My visit to Melissa’s California warehouse included perusing 1,500 different varieties of fruits and vegetables! In this tour, I learned the birds and the bees of foods that grow on trees…
Four Things This Foodie Did NOT Know About Fruits and Veggies
1. Males look great in purple
Eggplant is easily my favorite vegetable, I love how versatile it is. It can be creamy, smoky, or crispy—depending how you cook it. Newbies to eating eggplant often complain about the bitter taste, and, boy oh boy, is there an easy way to get around that! The male eggplant has a very small, round scar on the round base of the vegetable; this has less seeds and is less bitter. The female eggplant has a larger, sometimes longer scar, with more seeds: more bitter. If you’re new to eggplant, try cooking a male eggplant.
2. The bumpier the better
Bell peppers are a different story. If you want the sweetest pepper—think of those NO BOYS ALLOWED signs from middle school—look for the sweet females. Female peppers have four (or more!) bumps; they are sweeter with more seeds, and great for eating raw. Male peppers have three bumps: less seeds and less sweet. Male peppers are better for cooking.
3. A rose is a rose
You know how some things in life have different names for the same item? Water closet, washroom, loo, powder room, lavatory—we know it’s the same destination. But did you know that the tangerine, clementine, and mandarin orange is the very same fruit? This rocked my world.
4. Go give it a squeeze
Mangoes have the most beautiful hues, from tropical greens to sunny yellows and oranges. Though mangoes are the most popular fruit worldwide, many of us look at these colors for ripeness. However, like a peach, tender flesh + fruity fragrance is the real way to determine if your mango is ready to enjoy.
Part of my job as Nutrition Educator is to develop recipes for the abundant, and sometimes, unusual, foods we distribute at Manna. Upon learning this, my new friends at Melissa’s gifted Manna with this wonderful reference book, Melissa’s Great Book of Produce.
At the end of the day, eating more fruits and vegetables (no matter what the gender) is what counts the most. Our farmers, local grocery stores, and generous donors help make that possible for the families we serve. To learn more about how Manna drivers rescue food from local grocery stores, click here.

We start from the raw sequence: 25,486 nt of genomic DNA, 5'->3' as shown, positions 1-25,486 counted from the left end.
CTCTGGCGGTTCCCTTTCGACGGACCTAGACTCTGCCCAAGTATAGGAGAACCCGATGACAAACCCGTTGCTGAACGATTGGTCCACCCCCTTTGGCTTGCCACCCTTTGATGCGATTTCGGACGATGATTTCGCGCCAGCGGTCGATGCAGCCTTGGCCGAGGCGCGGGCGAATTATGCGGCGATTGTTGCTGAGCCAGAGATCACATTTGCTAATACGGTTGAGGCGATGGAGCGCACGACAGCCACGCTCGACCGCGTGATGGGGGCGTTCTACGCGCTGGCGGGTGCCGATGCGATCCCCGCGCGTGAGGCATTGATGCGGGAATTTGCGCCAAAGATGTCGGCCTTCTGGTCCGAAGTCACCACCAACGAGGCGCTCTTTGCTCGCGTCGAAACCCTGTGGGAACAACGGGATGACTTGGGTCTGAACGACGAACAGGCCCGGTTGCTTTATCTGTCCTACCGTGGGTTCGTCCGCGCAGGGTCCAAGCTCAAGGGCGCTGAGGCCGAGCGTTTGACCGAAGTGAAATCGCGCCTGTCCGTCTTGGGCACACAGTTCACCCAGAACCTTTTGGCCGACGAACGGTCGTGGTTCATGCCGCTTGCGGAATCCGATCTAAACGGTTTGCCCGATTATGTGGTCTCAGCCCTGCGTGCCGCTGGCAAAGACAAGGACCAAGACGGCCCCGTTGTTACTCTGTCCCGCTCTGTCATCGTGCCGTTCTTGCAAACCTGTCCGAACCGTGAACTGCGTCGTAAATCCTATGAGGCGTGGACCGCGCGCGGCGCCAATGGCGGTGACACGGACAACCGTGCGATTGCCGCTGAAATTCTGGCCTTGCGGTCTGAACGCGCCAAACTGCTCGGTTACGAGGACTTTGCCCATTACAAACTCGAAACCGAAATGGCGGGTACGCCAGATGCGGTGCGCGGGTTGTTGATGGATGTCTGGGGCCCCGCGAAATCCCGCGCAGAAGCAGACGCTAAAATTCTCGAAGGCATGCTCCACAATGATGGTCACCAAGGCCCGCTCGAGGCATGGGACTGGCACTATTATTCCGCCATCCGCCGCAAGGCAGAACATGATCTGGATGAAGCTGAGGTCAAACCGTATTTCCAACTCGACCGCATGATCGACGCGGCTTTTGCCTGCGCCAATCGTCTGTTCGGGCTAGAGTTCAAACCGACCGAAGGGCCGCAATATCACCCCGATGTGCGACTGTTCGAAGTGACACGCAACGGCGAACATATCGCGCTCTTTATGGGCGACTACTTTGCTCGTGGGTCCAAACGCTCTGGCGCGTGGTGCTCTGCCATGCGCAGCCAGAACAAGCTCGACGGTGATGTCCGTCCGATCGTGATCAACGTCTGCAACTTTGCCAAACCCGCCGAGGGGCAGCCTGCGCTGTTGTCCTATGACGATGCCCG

Lindsey here. After being snowed in at home for four straight days, making meals from every canned bean and frozen vegetable I could combine, I got to the grocery store yesterday. Even after the winter storm has settled, some grocery shelves are still emptier than usual.
Having a stocked kitchen cupboard is not only your key to snowed-in sanity, but also a time and money-saver. When money is tight at the end of the week or the end of the month, stocked ingredients can turn your pantry items into a substantial, appetizing meal.
I developed this infographic for our Notes From the Nutritionist series: kitchen tips we include in each Manna box to help families produce healthy, home-cooked meals.
Want to learn more about reading food labels and shopping for the healthiest pantry items on a budget? Come to one of our grocery store tours around Montgomery County, just contact me at Lindsey@mannafood.org
Lindsey here. Despite all the responsibilities, I find the peace of being an adult some days is being alright with not having All The Answers. Nutrition research evolves constantly; scientific reports pop into the headlines about what not to eat this week, confusing the public. The role of Manna’s Nutrition Educator implies a vast knowledge base that intimidates even me. Being relatively new to my career, I can sometimes slip into a panic, convincing myself that perfect strangers will see “nutrition” in my job title and, on the spot, start quizzing me on GMOs, insoluble fiber or sources of Vitamin A (sweet potato, carrots, beef, kale, collards).
In recent conversations with families who receive food through our Smart Sacks program, one mother said she doesn’t know what to do with dried beans, another shared her frustration with cooking brown rice on a hurried weeknight. Before I could offer suggestions, the other parents spoke up: